The Director of National Intelligence, John Ratcliffe, reportedly wrote to SEC chairman Jay Clayton, raising concerns about China’s digital currency influence earlier this month.
China has been on the digital currency path since at least 2014, when Xiaochuan Zhou, then governor of the People’s Bank of China, established the Digital Currency Research Institute. Conversely, the US has taken a more cautious approach. Last month, chairman of the US Federal Reserve Jerome Powell suggested “it’s more important to get it right than to be the first.” But now, it seems the US is concerned that China is too far ahead.
“Unfortunately it is a rather pessimistic outlook, to give US companies a level playing field with the Chinese would require massive deregulation of US securities laws, many of which have been in effect for the better part of a century.” Jason Brown, director of business development for Komodo Platform, told Decrypt.
In other words, whie the US might be anxious about China’s lead in the digital currency world, there would have to be a significant upheaval of the regulatory rulebook for America to catch up.
What’s more, according to Brown, when regulations are put in place to protect consumers but these rules are not followed abroad, America’s competitiveness is undermined.
“These regulations that were intended to protect everyday citizens become an unnecessary burden placed on US companies that effectively handicaps Americans’ abilities to access global capital,” Brown added.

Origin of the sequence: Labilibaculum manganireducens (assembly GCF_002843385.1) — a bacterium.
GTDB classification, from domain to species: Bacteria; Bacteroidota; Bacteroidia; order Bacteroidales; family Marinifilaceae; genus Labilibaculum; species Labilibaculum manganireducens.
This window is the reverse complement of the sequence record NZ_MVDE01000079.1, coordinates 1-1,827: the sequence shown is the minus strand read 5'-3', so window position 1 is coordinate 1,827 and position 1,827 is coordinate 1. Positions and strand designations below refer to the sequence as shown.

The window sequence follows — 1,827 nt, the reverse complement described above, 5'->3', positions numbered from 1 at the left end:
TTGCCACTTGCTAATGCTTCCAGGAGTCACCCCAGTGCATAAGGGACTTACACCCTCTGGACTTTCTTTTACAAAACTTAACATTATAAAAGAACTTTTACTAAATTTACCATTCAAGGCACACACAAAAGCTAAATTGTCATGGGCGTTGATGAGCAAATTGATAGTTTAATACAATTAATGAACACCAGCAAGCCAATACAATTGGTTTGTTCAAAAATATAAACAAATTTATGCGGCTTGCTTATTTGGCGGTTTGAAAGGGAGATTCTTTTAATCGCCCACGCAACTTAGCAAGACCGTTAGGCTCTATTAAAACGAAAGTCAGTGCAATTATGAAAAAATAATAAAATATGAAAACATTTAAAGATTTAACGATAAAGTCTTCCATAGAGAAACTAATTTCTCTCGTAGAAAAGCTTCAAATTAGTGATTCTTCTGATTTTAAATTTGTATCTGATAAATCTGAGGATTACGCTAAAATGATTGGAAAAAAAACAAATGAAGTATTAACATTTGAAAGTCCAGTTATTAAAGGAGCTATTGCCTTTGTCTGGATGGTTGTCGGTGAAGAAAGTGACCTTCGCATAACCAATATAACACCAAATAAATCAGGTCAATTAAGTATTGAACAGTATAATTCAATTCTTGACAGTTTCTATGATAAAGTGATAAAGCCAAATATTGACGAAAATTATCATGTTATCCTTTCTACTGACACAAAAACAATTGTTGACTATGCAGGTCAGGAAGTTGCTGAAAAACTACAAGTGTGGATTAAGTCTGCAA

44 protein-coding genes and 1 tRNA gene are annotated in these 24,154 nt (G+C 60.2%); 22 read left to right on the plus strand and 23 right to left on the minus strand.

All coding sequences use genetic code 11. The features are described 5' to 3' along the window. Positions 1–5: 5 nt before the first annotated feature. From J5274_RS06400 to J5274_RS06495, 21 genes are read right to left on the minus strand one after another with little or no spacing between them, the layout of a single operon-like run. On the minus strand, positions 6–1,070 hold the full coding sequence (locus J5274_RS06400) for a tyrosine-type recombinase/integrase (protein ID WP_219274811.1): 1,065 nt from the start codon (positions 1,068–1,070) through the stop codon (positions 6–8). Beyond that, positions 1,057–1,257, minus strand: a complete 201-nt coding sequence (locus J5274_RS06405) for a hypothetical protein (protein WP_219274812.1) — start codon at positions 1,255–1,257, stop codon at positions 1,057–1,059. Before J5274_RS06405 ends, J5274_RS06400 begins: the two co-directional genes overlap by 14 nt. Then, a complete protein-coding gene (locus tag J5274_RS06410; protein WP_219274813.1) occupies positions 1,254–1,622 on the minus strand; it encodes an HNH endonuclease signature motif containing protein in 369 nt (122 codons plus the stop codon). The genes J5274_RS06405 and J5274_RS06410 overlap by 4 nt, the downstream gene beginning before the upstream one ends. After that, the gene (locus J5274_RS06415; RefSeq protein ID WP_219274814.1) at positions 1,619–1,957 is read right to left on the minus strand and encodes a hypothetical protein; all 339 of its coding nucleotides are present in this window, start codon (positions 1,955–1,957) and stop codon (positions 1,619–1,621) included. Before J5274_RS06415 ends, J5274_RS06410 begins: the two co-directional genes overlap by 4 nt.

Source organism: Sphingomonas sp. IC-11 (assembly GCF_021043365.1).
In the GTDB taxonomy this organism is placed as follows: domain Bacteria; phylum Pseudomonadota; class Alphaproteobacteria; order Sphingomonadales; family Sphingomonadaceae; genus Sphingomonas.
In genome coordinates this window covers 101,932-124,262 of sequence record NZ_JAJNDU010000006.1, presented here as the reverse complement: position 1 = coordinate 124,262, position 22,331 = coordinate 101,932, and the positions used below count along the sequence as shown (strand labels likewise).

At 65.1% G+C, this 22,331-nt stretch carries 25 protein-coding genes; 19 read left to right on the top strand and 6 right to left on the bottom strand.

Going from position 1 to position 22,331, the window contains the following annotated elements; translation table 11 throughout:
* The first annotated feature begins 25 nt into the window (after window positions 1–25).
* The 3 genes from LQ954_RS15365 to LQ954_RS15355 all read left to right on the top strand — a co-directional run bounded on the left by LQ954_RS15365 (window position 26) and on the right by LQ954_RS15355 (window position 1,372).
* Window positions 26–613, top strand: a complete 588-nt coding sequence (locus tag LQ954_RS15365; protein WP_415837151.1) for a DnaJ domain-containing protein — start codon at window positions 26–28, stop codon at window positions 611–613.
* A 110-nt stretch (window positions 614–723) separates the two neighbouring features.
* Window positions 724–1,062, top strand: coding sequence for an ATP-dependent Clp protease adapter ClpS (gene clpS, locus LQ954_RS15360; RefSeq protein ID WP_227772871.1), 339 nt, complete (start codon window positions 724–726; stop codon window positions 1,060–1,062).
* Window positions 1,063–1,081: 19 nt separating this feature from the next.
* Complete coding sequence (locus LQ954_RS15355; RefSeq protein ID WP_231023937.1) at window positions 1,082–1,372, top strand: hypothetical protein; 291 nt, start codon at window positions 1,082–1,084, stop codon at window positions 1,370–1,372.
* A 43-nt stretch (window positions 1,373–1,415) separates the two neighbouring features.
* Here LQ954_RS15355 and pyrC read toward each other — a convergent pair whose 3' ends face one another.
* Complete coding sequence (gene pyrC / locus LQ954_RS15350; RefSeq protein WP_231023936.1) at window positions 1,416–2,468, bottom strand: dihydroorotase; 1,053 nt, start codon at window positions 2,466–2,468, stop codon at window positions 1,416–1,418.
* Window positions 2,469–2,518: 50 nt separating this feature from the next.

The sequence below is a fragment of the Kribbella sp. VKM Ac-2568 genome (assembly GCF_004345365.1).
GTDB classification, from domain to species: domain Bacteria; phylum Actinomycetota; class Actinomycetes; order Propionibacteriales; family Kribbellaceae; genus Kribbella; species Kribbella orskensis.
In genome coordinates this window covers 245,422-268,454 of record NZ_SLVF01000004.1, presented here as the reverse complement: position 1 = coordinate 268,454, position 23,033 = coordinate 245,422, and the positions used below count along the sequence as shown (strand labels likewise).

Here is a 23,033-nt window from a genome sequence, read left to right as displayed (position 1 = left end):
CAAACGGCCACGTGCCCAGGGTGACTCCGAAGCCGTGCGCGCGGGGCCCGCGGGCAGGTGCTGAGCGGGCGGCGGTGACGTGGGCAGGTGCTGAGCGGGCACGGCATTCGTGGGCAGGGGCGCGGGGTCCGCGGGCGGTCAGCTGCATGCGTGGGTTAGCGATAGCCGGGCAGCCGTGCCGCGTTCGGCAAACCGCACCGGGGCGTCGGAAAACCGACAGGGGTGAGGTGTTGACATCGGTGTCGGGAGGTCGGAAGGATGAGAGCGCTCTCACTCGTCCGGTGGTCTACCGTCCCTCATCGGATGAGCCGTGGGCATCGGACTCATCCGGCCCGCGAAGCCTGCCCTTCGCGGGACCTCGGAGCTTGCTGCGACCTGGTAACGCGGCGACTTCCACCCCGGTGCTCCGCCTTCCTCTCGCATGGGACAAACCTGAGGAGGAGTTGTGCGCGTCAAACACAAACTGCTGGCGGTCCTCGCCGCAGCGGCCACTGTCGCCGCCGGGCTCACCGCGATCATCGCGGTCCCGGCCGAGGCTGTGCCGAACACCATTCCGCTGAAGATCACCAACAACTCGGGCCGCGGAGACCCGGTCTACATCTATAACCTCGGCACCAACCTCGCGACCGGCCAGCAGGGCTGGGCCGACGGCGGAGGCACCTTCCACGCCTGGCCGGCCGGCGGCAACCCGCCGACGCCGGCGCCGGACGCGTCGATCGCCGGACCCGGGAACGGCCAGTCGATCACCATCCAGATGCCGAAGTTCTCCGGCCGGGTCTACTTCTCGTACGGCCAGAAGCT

China’s cryptocurrency hold
However, other than regulatory restrictions for digital currencies, the US also appears to be concerned about China’s hold on cryptocurrencies.
A senior intelligence official reportedly told the Washington Examiner that “there are serious national security concerns about China’s control over Bitcoin and Ether.”
Those concerns may well centre on the fact that China remains a Bitcoin mining powerhouse, in large part down to the environment making Bitcoin mining an incredibly lucrative venture during the rainy season.
“The weather is a key driver of profit for many Chinese miners, as they can buy old equipment for cheap, but can only be profitable for five months of the year,” Tarak Kulyk, senior vice president of Core Scientific, previously told Decrypt.
But even when rainy season ends in China, the country continues its now six-year commitment to embracing digital currencies.
In September of this year, China Finance magazine—which is run by the People’s Bank of China—reportedly described digital currencies as the “new battlefield.”
Jerome Powell might think it is better to be right than first, but it looks like China wants to be both.